Start now by taking random text and rendering it several times in different fonts on a blank page. Compare two fonts you like, and look for concordance (the similarities they share) and contrast (in weight, proportion, spacing, color, decorations, etc.). Fonts pair well when they share some essential trait, even when they contrast in every other way. Contrast emphasizes a shift from header to text or different ideas, but the pairing must still be aesthetically pleasing. Although contrast can be useful, you want to avoid aesthetic conflict (such as opposing decorative touches or skewed internal angles of symmetry).
We’ve curated a list of font styles that work well together so you can design interesting type lockups in minutes.Download the cheatsheet
Some of Creative Market’s font families are a perfect place to start. Here are five inspiring design examples:
- Asphalts and Shorelines – Asphalt heavy brush strokes with Shorelines cursive font.
- Duckbite Family – Duckbite calligraphic script font with Duckbite Sans block letters.
- Secret Words Font Duo – Secret Words hand-brushed script with Secret Words Display font.
- Hello Sunshine Font Duo – Hello Hello Sunshine Marker and Hello Sunshine Script.
- Typographer’s Toolbox – A group of 16 handcrafted fonts for countless original pairings.
Step 4: Learn the Basic Rules of Typography
Remember that fonts only make sense in context, so try out different ones to see how they integrate into the design of the larger project, such as specific Web elements. You have to know the rules inside out before you can break them productively. Too many beginners start from their internal inspiration and waste everyone’s time by making the same mistakes. Spend some time going over this poster that contains nearly all the key typography terms you will need to know. Creative Market’s “What Is Typography?” post is another great elementary lesson to help you nail down the basics.
Step 5: Learn the Difference Between Kerning, Leading and Tracking
Space is as much a design tool as color or form. The spaces between letters is defined in three ways. Kerning is the spacing between individual letters. Leading defines how much space you leave between lines of text. Tracking is similar to kerning but deals with groups of letters. Varying tracking helps text fit within a specified line. It’s most often used to create symmetrical text blocks and to keep single words or lines from spilling over onto the next page.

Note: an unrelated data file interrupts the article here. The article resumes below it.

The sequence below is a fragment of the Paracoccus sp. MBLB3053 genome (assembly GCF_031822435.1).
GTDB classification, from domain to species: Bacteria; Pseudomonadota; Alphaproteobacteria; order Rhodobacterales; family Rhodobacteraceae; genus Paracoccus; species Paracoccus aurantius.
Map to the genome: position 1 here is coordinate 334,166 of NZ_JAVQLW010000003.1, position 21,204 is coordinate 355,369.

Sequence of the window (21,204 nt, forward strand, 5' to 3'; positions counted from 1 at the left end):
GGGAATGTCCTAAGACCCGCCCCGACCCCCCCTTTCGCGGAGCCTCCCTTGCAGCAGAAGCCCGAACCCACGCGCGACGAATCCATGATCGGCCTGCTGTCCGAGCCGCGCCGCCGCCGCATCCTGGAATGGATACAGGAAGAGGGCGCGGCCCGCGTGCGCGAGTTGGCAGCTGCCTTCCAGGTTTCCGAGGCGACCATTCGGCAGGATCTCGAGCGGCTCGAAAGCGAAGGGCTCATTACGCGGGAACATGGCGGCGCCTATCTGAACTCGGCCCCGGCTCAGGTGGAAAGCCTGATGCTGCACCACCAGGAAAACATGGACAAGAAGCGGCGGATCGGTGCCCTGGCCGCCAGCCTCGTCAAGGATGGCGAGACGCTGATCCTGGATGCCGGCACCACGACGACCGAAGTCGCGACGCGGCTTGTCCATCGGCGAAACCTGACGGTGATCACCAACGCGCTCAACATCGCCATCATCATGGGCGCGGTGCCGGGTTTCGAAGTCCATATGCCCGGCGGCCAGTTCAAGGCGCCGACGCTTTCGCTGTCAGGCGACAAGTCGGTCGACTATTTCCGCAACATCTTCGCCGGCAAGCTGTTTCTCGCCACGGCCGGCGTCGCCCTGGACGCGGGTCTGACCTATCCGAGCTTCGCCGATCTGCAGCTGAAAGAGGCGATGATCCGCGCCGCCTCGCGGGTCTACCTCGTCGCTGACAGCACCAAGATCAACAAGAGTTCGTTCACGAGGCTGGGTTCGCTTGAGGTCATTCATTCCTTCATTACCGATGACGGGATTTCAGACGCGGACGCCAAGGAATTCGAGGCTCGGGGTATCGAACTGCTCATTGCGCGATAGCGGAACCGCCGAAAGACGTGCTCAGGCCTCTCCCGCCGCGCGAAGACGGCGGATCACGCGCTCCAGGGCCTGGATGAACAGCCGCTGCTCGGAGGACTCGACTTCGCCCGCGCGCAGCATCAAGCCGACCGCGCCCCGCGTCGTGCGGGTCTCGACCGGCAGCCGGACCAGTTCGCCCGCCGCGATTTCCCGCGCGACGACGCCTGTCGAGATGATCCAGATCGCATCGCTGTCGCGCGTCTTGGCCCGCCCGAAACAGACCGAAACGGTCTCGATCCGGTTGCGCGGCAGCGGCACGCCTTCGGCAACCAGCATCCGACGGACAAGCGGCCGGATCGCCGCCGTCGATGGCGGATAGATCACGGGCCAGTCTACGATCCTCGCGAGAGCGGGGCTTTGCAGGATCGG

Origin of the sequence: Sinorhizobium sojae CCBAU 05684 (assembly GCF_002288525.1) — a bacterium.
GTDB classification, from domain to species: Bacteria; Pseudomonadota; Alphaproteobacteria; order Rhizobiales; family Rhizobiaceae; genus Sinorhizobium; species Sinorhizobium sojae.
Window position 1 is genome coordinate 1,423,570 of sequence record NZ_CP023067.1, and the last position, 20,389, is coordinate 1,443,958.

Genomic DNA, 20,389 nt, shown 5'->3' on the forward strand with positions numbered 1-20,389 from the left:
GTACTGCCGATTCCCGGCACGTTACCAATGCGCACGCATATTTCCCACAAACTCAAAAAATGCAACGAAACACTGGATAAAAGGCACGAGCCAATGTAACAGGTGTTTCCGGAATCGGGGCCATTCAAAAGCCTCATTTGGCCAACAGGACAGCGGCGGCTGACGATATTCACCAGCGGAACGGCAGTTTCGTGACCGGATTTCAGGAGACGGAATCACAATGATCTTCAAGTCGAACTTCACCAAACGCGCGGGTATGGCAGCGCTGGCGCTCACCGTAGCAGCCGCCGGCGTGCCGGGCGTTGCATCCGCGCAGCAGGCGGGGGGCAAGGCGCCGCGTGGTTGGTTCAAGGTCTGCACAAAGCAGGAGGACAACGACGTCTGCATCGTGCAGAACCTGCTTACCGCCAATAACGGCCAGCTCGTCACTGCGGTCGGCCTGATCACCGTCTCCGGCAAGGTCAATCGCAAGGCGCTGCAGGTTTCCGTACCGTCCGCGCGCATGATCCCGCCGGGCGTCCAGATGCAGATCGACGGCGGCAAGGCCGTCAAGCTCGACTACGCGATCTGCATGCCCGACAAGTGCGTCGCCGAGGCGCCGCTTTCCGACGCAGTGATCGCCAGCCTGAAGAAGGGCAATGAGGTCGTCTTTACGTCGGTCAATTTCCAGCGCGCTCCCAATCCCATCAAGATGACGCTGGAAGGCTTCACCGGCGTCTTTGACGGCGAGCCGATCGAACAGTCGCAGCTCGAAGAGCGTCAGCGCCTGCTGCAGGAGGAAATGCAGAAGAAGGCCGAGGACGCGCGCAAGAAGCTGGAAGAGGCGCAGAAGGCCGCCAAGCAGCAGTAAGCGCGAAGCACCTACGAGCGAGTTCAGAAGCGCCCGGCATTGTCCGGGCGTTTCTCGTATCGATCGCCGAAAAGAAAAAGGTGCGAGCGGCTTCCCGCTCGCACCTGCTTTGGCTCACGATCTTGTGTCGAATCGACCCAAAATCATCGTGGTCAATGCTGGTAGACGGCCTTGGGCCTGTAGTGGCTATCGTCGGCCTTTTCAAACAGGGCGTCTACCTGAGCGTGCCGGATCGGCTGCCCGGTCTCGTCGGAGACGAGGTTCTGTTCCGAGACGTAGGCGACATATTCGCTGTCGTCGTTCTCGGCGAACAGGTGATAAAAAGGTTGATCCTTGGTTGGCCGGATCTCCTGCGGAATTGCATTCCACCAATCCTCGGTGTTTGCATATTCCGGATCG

Step 6: Learn How to Pick Fonts for Your Brand
A business needs a memorable brand, and a memorable logo begins with the font. Choosing that font should involve a great deal of careful thought and research. You’ll start by defining what the brand image should conjure in the mind of consumers and then laying out a design hierarchy that fonts will occupy. Look at how different fonts display, from mobile device screens to paper signs. Finally, consider how well the font you select will work as part of a complete marketing strategy. A brand involves more than just creating a logo. A company also needs an original look for its website as well as matching business cards, email campaigns and other marketing materials.
Step 7: Learn How to Create Your Own Fonts
At the professional level, designers are using high-powered rendering software such as FontLab Studio. This is one of the industry’s most popular tools, but prices start around $600. If you are looking for a smaller investment to get started building fonts and building your name in the industry, try out free and low-priced font creation tools such as Fontstruct, FontForge and Font Constructor.Most recently, a font creation tool called Fontself picked up over €37,000 in Kickstarter funding.
Your next step is to take a mental snapshot of the market. Review some of the most popular fonts that other artists have recently created. You should also take a look at graphic art mistakes and typography nightmares, which may teach you more than examples of the best fonts.
Living Forever as a Font
The goal of every great typographer is to be immortal. It’s really not that hard if you hit the market at the right time with a wholly original spin. Edward Johnston, for example, was a simple calligrapher before he created the Underground typeface that is now instantly identifiable as the look and feel of the London tube system. The Underground typeface was later renamed Johnston in his honor. Baskerville, Garamond and Zapf represent just a few of the many other fonts named for their creators.
The world is always looking for the next generation of creative type designers. When you’ve created a font the world should see, display it on Creative Market. Just posting it won’t make you famous, but applying the best practices of successful freelancers will bring in the exposure your new font deserves. For example, you should promote your work over visual networks such as Instagram. If you have an online portfolio on a platform such as Behance or Dribbble, encourage visitors to shop for your latest font creations on Creative Market. Collaborate with Web designers and graphic artists to increase the depth and range of your portfolio. The world is badly in need of new typefaces and new faces in typography. There’s no reason why you can’t add “Font of Knowledge” to your creative skill set.
More Resources to Learn About TypographyDaily inspiration
We've curated a list of font styles that work well together so you can design interesting type lockups in minutes.Download the cheatsheet